“Of course, this conclusion does not answer the question of whether the statewide housing deficit is closer to 1.1 million units or 3.4 million units. Nor does it shed any light on how much closing of the deficit can practically be achieved during an eight-year planning period. It does mean, however, that the state should put pressure on local governments to allow a lot more housing, especially multifamily buildings with small units.”

IV. Because the Costs of Error Are Asymmetric, There's No Need for the Legislature to Monitor and Adjust RHNAs that Cities Say Are "Too High"

It should be clear from this background paper that determinations of regional housing need are inherently uncertain (as evidenced by the wide range of scholarly estimates reviewed in Part Il), and also that the discretionary choices that HCD must make to implement the statutory framework can have big consequences for the size of the RHNDs.

Whether California's true housing deficit is closer to 1 million or 3 million homes, there's no way that California will make headway on its housing crisis by requiring a few dozen small jurisdictions outside of the major metro regions to rezone for a grand total of 35,000 more dwellings.

Now consider the opposite scenario: RHNAs that are too large, that require a city to plan for more housing than it can practically accommodate in economically sensible locations during the planning period. The "harm" in this scenario is actually trivial. If a city receives a "too large" allocation, this requires - at most - that the city provide zoned capacity on paper sufficient to accommodate it. The state has distributed hundreds of millions of dollars in planning grants, and cities don't have to spend a penny of their own revenues on affordable housing or land for housing. Gov't Code § 65589(a). In fact, the law expressly recognizes that "total housing needs ... may exceed available resources and the community's ability to satisfy this need within the content of the general plan." Gov't Code § 65583(b)(2). "Under these circumstances," a city may set "quantified objectives" for new housing that "need not be identical to the total housing needs." Gov't Code § 65583(b)(2). It would be unfortunate if a Council of Governments assigned its RHND to cities that didn't have much capacity and therefore set low quantified objectives, but for present purposes the important point is if this were to occur, the cities could avail themselves of the statute's escape hatch.

For the sake of argument, let's consider what would happen if a city that truly lacks capacity to accommodate its RHNA is pressured by CD into undertaking a big rezoning to accommodate the RHNA on paper. Will this unleash chaos in the city? Not at all. Consider four ways in which a city could be "without capacity" to accommodate its too-large RHNA:

In none of these cities will rezoning to accommodate the RHNA trigger a rush of development.

In cities A and B, developers would like to build projects on the rezoned sites, but they won't do it because state law allows cities to deny zoning-compliant projects on the basis of objective health or safety standards. Gov't Code 65589.5). The inadequate sewer system in City A and the fire danger in City B would justify health-or-safety denials. Meanwhile, in cities C and D, developers won't propose projects because there's no money to be made from them.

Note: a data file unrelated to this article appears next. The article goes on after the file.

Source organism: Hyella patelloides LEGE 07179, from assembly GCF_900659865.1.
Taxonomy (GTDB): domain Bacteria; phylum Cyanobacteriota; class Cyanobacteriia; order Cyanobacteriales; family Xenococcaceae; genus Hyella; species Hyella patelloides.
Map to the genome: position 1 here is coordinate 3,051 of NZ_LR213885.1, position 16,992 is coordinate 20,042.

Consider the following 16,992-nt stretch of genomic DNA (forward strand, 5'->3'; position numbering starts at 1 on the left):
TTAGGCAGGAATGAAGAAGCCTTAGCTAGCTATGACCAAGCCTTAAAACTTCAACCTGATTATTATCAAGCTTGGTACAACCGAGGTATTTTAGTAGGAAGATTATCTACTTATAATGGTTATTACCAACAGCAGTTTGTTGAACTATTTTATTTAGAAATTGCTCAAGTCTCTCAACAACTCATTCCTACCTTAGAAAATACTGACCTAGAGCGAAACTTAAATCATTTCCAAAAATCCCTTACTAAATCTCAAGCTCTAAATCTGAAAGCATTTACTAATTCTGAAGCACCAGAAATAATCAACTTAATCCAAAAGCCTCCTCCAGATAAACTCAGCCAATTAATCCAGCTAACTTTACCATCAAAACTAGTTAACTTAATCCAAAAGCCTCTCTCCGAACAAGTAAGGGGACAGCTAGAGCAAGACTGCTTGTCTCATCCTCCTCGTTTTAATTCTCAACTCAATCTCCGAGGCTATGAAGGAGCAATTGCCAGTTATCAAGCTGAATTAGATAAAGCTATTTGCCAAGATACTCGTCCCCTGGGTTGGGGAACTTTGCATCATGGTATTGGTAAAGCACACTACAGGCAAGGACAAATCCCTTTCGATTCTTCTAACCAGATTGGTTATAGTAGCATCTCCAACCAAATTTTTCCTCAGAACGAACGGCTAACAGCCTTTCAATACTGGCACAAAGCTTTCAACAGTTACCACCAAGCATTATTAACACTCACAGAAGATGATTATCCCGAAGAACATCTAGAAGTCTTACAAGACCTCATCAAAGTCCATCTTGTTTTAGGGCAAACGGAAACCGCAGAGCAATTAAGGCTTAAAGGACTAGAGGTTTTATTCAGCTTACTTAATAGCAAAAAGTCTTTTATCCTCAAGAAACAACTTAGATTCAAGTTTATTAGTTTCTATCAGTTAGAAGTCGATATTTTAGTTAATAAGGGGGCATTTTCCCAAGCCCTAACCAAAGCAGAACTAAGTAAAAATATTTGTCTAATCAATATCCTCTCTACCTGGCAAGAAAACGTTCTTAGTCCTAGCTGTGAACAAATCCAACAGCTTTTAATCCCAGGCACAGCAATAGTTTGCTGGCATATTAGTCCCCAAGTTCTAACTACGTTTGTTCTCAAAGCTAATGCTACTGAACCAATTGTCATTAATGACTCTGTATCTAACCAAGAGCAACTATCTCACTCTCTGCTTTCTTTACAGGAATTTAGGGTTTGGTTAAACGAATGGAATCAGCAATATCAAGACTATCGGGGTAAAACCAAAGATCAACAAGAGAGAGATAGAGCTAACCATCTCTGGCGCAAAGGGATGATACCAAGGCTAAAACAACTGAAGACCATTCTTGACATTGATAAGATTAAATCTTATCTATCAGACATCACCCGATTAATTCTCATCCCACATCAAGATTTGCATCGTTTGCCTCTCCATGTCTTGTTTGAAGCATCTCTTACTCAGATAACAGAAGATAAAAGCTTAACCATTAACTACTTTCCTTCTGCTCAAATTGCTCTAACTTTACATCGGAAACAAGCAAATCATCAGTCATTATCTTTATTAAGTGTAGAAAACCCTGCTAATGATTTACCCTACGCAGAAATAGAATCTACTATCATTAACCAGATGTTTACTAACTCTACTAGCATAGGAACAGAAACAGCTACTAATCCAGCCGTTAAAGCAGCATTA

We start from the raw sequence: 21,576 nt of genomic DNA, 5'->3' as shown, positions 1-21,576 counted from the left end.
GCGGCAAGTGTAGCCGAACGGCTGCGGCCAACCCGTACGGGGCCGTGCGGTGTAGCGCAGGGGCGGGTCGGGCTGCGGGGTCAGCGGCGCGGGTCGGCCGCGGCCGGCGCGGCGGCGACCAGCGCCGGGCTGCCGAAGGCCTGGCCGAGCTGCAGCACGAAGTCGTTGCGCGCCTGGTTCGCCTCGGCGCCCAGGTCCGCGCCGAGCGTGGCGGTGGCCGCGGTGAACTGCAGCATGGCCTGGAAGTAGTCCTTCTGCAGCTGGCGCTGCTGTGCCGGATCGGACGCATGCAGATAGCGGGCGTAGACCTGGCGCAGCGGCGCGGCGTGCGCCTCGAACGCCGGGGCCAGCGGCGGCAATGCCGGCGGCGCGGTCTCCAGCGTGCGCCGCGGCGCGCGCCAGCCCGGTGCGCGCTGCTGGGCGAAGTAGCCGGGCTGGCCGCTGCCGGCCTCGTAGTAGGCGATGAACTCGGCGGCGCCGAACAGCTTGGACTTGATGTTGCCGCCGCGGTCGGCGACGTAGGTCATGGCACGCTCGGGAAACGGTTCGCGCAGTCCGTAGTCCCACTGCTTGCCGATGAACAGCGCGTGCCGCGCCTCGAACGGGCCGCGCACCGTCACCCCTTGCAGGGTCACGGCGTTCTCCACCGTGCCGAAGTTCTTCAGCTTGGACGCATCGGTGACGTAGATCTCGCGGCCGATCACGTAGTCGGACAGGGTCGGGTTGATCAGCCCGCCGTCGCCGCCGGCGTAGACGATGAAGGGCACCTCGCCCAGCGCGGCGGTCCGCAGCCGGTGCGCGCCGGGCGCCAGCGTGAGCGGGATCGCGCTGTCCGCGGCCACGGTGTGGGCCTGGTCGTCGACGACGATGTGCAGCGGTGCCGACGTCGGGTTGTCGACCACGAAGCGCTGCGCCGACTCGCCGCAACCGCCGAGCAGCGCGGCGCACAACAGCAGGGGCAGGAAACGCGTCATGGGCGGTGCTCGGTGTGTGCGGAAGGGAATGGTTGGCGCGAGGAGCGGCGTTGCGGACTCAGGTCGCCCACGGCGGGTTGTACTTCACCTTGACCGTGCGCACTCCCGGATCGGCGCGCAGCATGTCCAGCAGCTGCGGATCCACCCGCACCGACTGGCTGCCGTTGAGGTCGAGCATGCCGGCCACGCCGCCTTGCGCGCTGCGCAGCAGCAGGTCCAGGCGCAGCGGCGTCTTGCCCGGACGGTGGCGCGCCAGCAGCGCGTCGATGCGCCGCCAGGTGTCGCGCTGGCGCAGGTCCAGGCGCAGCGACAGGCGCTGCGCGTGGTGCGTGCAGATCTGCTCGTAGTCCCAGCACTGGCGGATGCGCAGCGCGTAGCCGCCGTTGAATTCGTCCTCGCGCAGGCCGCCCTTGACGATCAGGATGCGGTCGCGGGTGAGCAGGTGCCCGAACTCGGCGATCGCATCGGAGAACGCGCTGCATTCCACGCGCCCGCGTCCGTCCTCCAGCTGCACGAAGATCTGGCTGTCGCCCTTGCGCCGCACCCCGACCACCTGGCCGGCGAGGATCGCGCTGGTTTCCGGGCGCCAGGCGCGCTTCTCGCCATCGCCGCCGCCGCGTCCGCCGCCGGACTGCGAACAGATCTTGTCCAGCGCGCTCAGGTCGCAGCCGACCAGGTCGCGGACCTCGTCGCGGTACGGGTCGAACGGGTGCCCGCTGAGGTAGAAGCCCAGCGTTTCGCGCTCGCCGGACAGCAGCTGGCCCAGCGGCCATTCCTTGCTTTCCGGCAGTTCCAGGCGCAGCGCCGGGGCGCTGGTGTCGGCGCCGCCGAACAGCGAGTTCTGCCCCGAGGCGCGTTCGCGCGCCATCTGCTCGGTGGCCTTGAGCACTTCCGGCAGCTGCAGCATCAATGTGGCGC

On the other hand, if it turns out that some sites in cities A or B actually can be developed without a health or safety violation, or if some sites in cities C or D can be developed at a profit, then developers will propose projects on the rezoned sites. But in this event the city has no cause to complain, because what the developer's proposal demonstrates is that the city does have capacity for more housing, despite its earlier protestations to the contrary.

There are no penalties under state law for cities that fail to meet their RHNA targets. The only consequence of falling short is that, under SB 35, the city will be required to review ministerially certain multifamily housing projects that comply with the city's own objective zoning and development standards. This is a trivial imposition, given that SB 35 leaves cities free to deny any project that runs afoul of the city's zoning ordinances and general plan, or that violates a health or safety standard. SB 35 projects must also comply with strict labor standards and provide below-market-rate units. This makes them economically viable only in places where housing prices have risen substantially above than the normal labor-and-materials cost of construction. In short, the only real consequence of a "too large" RHNA is that places with serious housing shortages will actually have to approve housing on sites they have zoned for it.

This is a benefit, not a cost.

Because the costs of underestimating regional housing need are substantial, and the costs of overstating it are trivial, CD ought to err on the side of making the RHNDs too large.

End excerpts.
Anyone interested in the origin of the RHNA, and why it dues t make sense in our reality, is encouraged to read the document in its entirety.
For another presentation extolling unfettered housing development, see this compellingly simplistic “explainer” of the housing mandate process put out by YIMBY Action.

Their take is also absent of reflection on whether growth is appropriate or achievable, and is based on the assumption that all residential density would be created for the greater good, if only the cities would allow it. All of their material follows very simplistic narratives, and has effectively obscured the complexities of housing policy.


Senator Glazer’s audit request letter:

Acting Auditor Tilden’s Report:

California’s revised population projections:§ion=blog

Sample of a rejected RHNA appeal based on changed conditions: Mill Valley



RHNA, housing, appeals, audit